Apple’s iPhone 6s Upgrade Program is its secret weapon to get people buying the latest model release
At a company event in San Francisco yesterday, among new hardware announcements, Apple introduced a new iPhone financing plan called "iPhone Upgrade Program"
This new instalment plan is a direct response to the sudden prevalence of equipment instalment plan (EIPs) in which devices are paid for via instalments rather than through subsidies embedded in fixed-term contracts.
This is recognition by Apple that it had to adjust its pricing and distribution models to the changing American and European smartphone market which are quickly breaking away from the venerable two-year contract and accompanying device subsidies.
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The iPhone Upgrade Program, currently in the US only, is a combination of a leasing programme and EIPs as consumers can choose to upgrade their iPhone each year or buy the phone outright after two years. Prices for the plans start at $32 per month for a 16GB version of the new iPhone 6s, which amounts to $384 for a year's worth of product use, and $768 to keep the phone after two years. This price includes AppleCare+ coverage which provides insurance for accidental damage to the device.
We believe many Apple customers will be tempted by the one-year trade-in option meaning more users will update to the newest model rather than skipping one iPhone upgrade cycle.
The ability to upgrade every year will boost volume sales of new iPhones as customers on EIP options typically pay back their devices over a two-year timeframe. This should result in Apple increasing its smartphone share.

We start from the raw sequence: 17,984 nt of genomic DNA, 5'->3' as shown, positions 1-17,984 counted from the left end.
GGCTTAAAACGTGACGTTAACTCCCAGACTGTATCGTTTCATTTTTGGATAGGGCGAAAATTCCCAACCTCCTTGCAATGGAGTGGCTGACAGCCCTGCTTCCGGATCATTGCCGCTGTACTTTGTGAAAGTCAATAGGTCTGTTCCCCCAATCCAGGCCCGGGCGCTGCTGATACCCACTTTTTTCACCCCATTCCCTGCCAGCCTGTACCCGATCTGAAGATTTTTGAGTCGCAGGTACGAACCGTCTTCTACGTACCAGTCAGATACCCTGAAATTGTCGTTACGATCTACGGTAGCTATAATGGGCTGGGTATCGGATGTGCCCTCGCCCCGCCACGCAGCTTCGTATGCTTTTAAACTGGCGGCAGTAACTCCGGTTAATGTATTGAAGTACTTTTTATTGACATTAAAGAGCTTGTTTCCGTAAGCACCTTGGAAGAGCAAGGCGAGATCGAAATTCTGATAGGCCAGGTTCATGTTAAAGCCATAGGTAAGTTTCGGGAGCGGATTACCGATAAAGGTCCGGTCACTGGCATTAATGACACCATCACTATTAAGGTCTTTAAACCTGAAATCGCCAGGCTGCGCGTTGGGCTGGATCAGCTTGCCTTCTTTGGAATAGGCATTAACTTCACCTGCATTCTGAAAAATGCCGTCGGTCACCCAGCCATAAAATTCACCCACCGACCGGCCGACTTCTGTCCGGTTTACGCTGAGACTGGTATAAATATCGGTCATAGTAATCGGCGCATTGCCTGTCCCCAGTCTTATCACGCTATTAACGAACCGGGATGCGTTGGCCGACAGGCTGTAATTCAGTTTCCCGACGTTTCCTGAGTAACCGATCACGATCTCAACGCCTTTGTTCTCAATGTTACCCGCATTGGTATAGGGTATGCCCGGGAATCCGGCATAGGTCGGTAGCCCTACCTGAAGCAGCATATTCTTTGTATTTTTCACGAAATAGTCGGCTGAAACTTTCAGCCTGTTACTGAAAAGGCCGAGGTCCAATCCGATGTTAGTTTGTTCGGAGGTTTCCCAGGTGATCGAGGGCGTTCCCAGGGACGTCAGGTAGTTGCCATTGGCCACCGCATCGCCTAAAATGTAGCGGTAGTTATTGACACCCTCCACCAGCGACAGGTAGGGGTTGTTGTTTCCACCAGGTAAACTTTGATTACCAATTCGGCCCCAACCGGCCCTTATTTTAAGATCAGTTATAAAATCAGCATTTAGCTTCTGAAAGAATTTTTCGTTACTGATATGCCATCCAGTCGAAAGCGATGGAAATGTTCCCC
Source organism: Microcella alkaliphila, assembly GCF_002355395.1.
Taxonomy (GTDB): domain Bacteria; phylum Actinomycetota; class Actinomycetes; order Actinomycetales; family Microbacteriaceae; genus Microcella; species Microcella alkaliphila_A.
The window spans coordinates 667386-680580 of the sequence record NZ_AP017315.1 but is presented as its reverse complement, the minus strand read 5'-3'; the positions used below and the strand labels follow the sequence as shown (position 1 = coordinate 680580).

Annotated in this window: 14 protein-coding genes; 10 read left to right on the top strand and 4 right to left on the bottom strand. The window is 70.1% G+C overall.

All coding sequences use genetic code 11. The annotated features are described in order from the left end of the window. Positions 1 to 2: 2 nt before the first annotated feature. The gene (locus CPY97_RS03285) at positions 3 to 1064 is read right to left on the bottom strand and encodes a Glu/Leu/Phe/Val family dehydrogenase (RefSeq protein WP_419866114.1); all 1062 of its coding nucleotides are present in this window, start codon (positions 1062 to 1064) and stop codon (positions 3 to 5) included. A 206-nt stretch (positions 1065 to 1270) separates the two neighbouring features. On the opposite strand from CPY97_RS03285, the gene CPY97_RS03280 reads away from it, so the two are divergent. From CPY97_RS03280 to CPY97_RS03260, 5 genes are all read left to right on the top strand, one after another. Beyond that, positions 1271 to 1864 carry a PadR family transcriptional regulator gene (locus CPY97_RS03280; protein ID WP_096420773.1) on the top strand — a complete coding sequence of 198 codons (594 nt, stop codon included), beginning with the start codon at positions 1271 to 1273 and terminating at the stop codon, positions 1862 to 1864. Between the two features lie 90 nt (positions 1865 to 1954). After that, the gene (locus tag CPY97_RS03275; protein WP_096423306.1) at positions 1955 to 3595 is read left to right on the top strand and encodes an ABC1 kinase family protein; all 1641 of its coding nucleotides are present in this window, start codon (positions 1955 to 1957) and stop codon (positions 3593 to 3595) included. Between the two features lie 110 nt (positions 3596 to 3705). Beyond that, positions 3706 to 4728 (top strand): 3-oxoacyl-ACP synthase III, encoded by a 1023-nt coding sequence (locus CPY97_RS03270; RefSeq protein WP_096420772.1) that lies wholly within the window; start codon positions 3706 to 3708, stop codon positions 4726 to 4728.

For operators, Apple’s move is part of a worrying trend as it breaks down one key link with subscribers. Without contracts and SIM-locked phones, operators will be seen as connectivity providers only and will need to stress network quality to differentiate themselves between each other.
By selling unlocked iPhones in a subscriber environment void of fixed-term contracts, Apple makes it easy to change carriers. We expect this dilution of the subscriber relationship will result in a higher level of subscriber churn in the US market, and could work to the advantage of disruptors T-Mobile and Sprint.
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European operators are bound to monitor Apple’s move closely as the long-term ramifications of change can be significant. The “Un-Carrier” announcements made several years ago by T-Mobile USA shows how sensitive the subscriber-operator ecosystem is and carriers in Europe should wait to see the real impact on the US market before embracing EIPs themselves.
That said, it is interesting operator O2 in the UK coincidently introduced an iPhone upgrade programme today, which allows subscribers to get new device every 12 months. This is similar to Sprint’s iPhone Forever plan in the US.
For Apple, this support for shortened replacement cycles will be a big plus. Never before has the iPhone been this independent from carriers. The increasing preference of subscribers to use app-based over-the-top services rather than operator services and identities had already diluted operator stickiness.
Consumers could begin buying or leasing unlocked iPhones directly from Apple or carriers offering similar instalment plans. Users could churn between carriers as they see fit, but maintain an unending relationship with Apple through monthly payments.
No other smartphone maker has the consumer distribution channel or cash resources which Apple has. Other smartphone brands will need to strengthen their existing partnerships with operators and retailers as Apple goes its own way.